What is Solid Phase Extraction

Solid Phase Extraction FAQs Answered!

Ashmeeta Chera, Phenomenex Sample Preparation Sales Manager and Matt Brusius, Phenomenex Sample Preparation Product Manager, discuss the major Solid Phase Extraction FAQs such as “what is Solid Phase Extraction (SPE)?” and “how does SPE work?” in the first edition of an upcoming video series – Sample Prep Confessions.

Here is a brief overview of what you can expect for the Solid Phase Extraction video below.

Why use Solid Phase Extraction (SPE)?

Labs perform SPE for a variety of reasons, however, there are three main points as to why labs do it.

  1. Clean-Up: The main reason labs use SPE is to clean up your sample of interest. This will affect downstream analysis, which will improve your chromatography. It will also reduce the amount of junk that is being put onto instruments, which can potentially reduce the amount of system maintenance required.
  2. Concentrate: The second reason labs would use SPE is to concentrate up the samples of interest. This would be used if you are trying to hit low levels of detection or low levels of quantitation. The benefit of this would be the ability to maximize the lifetime of an older instrument in the lab.
  3. Solvent Switch: If you are working with an aqueous base sample, and you would like to inject on a GC instrument, to go from your original base to a volatile organic, using SPE would be a way to achieve this goal.

What are the steps in the Solid Phase Extraction Process?

There are typically 5 steps associated with traditional SPE under the moniker of “catch and release”.

  1. Conditioning: Priming the cartridge for it to accept your analyte of interest
  2. Equilibrating: Priming the cartridge for it to accept your analyte of interest
  3. Loading Sample: This is the “catching” portion of SPE
  4. Wash: After catching your analytes of interest, you will then wash away any interferences.
  5. Elution: The final step is the “releasing” part of SPE.

What are advantages of doing Solid Phase Extraction?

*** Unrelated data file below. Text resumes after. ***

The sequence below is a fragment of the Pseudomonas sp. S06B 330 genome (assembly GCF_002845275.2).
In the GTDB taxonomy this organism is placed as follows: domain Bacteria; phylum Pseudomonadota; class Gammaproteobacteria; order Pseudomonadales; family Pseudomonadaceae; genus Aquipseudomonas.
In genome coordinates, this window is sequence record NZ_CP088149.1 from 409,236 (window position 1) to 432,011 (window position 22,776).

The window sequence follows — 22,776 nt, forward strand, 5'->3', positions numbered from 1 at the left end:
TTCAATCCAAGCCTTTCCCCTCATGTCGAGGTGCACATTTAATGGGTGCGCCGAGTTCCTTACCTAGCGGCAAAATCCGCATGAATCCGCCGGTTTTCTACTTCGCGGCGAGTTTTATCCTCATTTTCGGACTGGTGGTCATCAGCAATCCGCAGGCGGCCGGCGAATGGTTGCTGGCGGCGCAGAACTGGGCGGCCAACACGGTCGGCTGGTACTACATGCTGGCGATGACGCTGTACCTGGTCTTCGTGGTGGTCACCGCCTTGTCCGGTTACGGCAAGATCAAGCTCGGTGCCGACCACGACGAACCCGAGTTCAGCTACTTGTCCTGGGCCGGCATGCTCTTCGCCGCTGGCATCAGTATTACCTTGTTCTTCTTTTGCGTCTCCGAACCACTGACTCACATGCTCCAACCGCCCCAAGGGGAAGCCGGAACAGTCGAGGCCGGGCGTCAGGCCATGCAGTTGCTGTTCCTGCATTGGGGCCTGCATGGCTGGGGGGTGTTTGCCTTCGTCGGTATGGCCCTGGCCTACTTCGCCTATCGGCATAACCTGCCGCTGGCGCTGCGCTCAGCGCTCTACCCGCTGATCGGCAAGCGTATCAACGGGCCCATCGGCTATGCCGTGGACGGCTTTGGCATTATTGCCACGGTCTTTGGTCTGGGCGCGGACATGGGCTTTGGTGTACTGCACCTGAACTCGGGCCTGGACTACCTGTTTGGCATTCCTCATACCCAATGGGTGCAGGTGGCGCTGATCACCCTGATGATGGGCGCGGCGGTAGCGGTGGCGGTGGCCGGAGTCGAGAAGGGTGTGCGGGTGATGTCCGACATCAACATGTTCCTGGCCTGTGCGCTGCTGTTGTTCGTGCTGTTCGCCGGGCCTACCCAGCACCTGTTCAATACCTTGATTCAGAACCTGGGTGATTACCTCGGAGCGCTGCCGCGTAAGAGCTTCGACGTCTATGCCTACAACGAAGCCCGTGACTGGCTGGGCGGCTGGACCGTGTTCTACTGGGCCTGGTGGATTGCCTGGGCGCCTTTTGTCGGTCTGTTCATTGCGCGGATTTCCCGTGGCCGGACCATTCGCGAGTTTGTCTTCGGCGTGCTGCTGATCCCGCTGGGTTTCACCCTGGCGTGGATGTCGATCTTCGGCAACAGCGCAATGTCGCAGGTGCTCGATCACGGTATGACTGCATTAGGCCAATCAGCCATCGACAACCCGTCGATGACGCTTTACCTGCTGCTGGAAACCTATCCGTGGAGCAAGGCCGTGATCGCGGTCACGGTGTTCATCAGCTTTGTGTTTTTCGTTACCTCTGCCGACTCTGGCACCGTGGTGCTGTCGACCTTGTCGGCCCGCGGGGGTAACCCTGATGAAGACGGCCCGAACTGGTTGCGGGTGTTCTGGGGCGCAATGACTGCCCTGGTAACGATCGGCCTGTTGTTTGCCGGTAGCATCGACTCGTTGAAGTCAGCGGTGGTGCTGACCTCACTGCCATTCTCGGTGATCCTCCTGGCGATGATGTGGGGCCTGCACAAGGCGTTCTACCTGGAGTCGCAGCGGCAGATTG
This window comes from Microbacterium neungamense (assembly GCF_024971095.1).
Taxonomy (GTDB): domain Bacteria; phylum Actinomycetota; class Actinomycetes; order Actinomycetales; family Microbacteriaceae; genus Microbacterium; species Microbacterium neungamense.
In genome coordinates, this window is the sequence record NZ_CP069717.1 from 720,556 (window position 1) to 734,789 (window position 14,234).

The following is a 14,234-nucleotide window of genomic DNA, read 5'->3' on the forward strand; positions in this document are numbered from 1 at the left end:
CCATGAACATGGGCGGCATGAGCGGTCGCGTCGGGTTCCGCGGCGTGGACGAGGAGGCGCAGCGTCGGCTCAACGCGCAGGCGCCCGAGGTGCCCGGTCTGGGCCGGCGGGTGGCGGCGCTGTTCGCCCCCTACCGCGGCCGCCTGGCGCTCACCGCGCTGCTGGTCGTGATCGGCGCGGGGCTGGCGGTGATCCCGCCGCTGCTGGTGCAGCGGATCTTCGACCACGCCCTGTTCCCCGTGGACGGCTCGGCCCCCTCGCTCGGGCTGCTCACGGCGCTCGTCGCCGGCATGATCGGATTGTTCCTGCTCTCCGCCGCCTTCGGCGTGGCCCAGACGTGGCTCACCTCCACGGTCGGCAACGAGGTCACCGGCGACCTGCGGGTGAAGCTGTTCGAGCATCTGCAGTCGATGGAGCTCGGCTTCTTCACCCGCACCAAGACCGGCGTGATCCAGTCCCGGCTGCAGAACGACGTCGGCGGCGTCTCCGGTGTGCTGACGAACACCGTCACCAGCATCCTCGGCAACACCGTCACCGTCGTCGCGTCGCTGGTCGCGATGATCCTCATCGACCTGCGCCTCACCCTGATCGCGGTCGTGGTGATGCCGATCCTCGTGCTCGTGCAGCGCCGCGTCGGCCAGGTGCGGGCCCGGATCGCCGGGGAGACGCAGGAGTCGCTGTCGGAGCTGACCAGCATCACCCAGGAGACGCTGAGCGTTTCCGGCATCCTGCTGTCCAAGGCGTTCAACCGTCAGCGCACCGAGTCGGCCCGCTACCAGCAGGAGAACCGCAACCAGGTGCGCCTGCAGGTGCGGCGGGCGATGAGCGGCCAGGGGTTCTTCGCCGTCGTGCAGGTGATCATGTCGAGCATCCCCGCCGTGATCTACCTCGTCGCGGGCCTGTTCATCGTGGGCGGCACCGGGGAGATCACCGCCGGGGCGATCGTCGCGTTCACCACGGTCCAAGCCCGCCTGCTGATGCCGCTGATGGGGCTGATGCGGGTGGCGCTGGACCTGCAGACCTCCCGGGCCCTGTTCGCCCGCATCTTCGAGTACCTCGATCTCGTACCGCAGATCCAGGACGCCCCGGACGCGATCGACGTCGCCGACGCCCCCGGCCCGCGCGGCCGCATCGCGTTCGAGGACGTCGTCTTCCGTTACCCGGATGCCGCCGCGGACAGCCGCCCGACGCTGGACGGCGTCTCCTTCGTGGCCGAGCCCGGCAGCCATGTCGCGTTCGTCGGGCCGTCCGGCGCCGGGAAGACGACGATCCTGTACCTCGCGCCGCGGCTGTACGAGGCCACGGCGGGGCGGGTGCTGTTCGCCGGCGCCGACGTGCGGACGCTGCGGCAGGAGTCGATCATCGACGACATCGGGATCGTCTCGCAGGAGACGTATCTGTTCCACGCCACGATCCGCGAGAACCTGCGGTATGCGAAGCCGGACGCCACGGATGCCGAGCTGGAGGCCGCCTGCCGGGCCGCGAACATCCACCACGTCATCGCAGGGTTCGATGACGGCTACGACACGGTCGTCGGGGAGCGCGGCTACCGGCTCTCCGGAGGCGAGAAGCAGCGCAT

There are a few advantages when performing SPE.

  1. Cleaner Samples: In contrast with a liquid-liquid extraction where it only allows you to target classes of compounds, SPE enables you to target just your analyte of interest. Being able to specifically target these analytes will lead to a much cleaner sample.
  2. Batch Processing: The ability to batch process multiple samples is another great advantage. Whether you are working in a fixed 96-well plate (click here for current offers!) or cartridges on top of a vacuum manifold, you are able to able to more easily automate your work flow. This is again in contrast to liquid-liquid extraction, which does not allow for this advantage.
  3. Concentration: SPE concentrates your analytes of interest as a function of just performing techniques.

How does Solid Phase Extraction work?

Curious how SPE works and looks in an the lab? Check out the last 5 minutes of the below video for an SPE color dye demonstration. Matt walks you through each of the steps and advantages discussed above.

Still have Solid Phase Extraction FAQs that need answers? Chat with our Technical Experts nearly 24/7 throughout the week! There are here to help you.

Don’t miss out on this month’s SPE product deals! Discover the savings at www.phenomenex.com/Strata

 

Leave a Reply

This site uses Akismet to reduce spam. Learn how your comment data is processed.